My father first walked the earth in Warri
His feet sinking into the hot mud of Nigeria’s Delta State
Then one day, as other men launched fishing boats
He sailed far away.
Why, I don’t know,
He never told me,
I never asked.
Africa and Manchester did not offer life parallels
So we never had that conversation

My father never talked of the past
I never asked
What did you do in the war dad?
What was your home like?
Do I look like your people?
Can you see your mother in my eyes?
The way I walk, argue
I’m built a female version of you
Am I the same height as your father?
Words never spoken
Only got silent responses.

My father never said
When the white man came:
But I know he knew.
Summers we would visit his old master
Exchanging our terrace house
For a large white detached in Richmond Surrey
Where my father cleaned;
A servitude repayment for our visit.
While I was forbidden to
Touch, speak, play,
Do anything without first asking permission.
Strange white people I thought.
‘Snobby bastards,’ said my mother when I returned home
‘Where do they think this is?
It’s not bloody Africa.’
Her temper causing her cheeks to flame red
Matching the copper of her hair
‘Andi,’ she’d say
‘Slavery is over;
Get over it.’
What did she mean?
But I never asked
And she never explained.

Schools for my father
Were glorious European opportunities
So he spared nothing to buy
My uniform, my shoes
A too large briefcase.
Copies of the same books that teachers
Distributed daily in class.
Strange, that I had to leave the classroom
To begin my education;
Tutored via overheard conversations
Documentaries, radical articles
And orators from Marcus Garvey to Malcolm X.
Even though neither had a penchant for white people.
But no matter how I broadened my knowledge,
I still loved my mother
Nothing was going to change that.
Now my mouth was full
Of words my brain had memorised
Colonialism, lynchings, detention
Apartheid, segregation
Civil Rights, Black Power
And always
Slavery.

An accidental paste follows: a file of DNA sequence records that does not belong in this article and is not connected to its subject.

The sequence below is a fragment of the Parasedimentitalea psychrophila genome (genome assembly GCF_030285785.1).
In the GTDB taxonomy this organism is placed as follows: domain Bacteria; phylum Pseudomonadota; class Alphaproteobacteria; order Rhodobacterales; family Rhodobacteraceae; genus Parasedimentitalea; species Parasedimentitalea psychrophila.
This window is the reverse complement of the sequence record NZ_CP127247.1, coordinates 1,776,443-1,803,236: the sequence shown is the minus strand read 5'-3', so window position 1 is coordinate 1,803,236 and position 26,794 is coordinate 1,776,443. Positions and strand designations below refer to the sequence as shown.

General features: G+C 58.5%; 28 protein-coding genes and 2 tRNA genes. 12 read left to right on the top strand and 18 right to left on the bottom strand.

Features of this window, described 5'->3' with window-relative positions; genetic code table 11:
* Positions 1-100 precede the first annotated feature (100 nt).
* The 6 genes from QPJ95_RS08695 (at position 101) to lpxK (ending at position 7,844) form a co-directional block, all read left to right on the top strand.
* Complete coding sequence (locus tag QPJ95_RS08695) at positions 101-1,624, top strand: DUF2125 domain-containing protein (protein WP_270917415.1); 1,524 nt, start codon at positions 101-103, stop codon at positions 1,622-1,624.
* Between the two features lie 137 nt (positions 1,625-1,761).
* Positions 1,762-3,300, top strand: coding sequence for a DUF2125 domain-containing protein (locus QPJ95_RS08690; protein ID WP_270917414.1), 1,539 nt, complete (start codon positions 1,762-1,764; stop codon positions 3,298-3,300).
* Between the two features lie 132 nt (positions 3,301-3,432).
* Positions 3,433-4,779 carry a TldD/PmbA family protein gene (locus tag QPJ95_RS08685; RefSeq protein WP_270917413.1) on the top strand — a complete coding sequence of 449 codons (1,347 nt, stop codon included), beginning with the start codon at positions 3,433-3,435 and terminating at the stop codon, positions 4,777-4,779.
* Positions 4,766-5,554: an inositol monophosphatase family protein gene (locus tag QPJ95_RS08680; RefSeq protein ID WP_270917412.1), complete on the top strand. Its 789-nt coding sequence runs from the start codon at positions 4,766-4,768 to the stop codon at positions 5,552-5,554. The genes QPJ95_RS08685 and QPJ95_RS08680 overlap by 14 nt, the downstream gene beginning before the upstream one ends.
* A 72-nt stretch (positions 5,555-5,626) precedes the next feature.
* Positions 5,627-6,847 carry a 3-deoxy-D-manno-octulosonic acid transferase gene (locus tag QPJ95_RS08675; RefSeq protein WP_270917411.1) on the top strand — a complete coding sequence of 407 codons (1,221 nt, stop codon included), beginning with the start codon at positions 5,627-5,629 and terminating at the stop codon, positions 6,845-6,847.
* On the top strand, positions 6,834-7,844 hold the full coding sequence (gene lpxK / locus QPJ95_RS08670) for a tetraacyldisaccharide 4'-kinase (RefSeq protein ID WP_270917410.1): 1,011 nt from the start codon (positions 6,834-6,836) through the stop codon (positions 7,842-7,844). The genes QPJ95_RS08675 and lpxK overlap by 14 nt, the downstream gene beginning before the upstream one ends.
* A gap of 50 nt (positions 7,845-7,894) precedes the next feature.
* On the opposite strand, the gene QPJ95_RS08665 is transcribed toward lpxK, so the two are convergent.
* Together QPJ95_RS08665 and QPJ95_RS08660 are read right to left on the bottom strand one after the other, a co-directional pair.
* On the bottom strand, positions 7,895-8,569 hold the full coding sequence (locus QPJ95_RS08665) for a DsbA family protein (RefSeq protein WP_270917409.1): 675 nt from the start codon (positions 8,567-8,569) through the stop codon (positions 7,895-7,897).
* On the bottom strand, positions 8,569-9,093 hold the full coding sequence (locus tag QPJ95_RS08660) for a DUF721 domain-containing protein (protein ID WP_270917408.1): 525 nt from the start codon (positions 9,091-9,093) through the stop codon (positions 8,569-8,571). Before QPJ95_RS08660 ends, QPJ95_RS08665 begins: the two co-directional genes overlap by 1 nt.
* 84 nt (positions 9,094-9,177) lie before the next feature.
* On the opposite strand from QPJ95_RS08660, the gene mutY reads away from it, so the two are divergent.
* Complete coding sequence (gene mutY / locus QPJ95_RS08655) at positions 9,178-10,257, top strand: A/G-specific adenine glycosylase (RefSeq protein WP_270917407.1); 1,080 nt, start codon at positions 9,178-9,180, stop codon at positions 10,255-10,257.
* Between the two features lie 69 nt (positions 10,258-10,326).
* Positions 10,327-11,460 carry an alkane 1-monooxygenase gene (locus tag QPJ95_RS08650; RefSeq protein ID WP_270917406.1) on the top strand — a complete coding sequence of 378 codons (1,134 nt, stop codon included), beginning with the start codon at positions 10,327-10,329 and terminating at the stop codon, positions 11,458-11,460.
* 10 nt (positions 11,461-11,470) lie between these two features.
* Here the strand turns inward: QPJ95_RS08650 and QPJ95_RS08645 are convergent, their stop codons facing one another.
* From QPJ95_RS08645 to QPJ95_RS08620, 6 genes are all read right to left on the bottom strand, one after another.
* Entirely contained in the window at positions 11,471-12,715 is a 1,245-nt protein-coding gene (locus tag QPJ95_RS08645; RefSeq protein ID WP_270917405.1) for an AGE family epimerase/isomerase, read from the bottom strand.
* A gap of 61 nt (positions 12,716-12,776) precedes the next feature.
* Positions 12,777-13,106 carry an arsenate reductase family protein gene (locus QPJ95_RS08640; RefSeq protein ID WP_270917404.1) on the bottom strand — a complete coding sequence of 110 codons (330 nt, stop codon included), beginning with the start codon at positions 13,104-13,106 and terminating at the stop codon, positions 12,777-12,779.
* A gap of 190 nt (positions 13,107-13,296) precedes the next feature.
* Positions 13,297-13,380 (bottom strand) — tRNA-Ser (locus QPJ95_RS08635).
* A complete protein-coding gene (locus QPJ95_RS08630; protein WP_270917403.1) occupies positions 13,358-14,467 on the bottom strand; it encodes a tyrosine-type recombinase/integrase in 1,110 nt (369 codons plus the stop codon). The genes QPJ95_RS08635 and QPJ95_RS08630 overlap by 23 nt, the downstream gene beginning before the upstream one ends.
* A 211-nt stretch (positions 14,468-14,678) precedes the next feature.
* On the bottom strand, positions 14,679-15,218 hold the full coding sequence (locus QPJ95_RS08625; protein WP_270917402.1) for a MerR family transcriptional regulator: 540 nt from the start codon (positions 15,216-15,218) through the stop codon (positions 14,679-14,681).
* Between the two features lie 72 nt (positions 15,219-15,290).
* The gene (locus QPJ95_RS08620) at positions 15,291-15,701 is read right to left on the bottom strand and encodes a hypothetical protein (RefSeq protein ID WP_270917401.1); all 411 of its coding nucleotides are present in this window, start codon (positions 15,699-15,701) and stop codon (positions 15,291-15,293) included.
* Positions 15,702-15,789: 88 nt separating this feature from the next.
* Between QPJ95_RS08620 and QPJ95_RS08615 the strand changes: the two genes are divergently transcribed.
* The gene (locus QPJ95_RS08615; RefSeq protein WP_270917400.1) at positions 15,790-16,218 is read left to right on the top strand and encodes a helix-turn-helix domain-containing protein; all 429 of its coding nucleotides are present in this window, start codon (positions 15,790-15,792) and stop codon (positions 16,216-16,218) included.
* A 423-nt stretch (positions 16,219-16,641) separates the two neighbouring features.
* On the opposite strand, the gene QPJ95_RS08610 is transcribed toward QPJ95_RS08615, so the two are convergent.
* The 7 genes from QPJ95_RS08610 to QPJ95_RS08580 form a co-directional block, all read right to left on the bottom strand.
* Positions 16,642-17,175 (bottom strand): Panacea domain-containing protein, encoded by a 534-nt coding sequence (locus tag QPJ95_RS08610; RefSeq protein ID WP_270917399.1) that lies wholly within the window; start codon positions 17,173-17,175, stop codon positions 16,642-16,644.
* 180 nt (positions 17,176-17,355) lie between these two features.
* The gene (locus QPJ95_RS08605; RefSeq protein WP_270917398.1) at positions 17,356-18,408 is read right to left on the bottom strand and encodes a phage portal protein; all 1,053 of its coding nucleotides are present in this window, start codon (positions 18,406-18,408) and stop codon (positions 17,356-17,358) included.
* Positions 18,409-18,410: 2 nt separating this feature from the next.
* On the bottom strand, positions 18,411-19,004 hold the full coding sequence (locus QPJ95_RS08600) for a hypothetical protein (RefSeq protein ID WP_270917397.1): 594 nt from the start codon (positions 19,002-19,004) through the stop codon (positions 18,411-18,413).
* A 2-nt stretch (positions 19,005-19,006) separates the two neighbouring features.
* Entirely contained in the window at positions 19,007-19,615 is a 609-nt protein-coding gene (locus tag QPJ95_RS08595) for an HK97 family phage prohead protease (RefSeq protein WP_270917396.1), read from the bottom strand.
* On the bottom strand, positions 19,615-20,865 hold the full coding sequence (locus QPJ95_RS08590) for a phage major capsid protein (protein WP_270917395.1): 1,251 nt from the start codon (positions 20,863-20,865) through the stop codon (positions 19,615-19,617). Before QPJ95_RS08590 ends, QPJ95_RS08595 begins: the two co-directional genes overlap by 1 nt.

What did my father know?
That the Yoruba’s were favoured for their strength
But whipped long to curb their independence
That the Ibos though stolen in their thousands
Also found an inner power to walk-on water
And the ijaw from Warri
Who speaks of them?
Not, certainly my father.
Except sometimes,
When the silence was so loud my ears would ache
I would turn to him
And he looking far into the distance
Seemed oblivious to the tears
Washing his cheeks
Flowing under his chin
Then water falling towards his heart.

In that moment my father
Was no longer the man I knew
The man I didn’t know.
He was in that moment,
A body filed with the spirits of all his ancestors.
My family from my grandfather
To generations who never imagined life beyond the Forçados River
Conquered, shackled, bartered
Sold, abused, demonised, throttled, burnt, flogged
Criminalised, imprisoned,
Executed by the law under the law.

The trauma of the new
The wicked the evil
Filled my father
So that he could not speak
And I never asked why.
Why,
Before he died
Was he called Thomas

Under my right eye
I have an indentation
It is in the exact same place
As my father’s peoples’ ritual scarring
Some days when I look at it
It seems more prominent
Like it really is a scar
But I can barely make it out
Through my tears

SuAndi Bio PhotosmallSuAndi OBE

Manchester, England

Acclaimed International Artist – Writer, Performance Poet, Lecturer

Cultural Director of National Black Arts Alliance

Honorary Degree Lancaster University, UK

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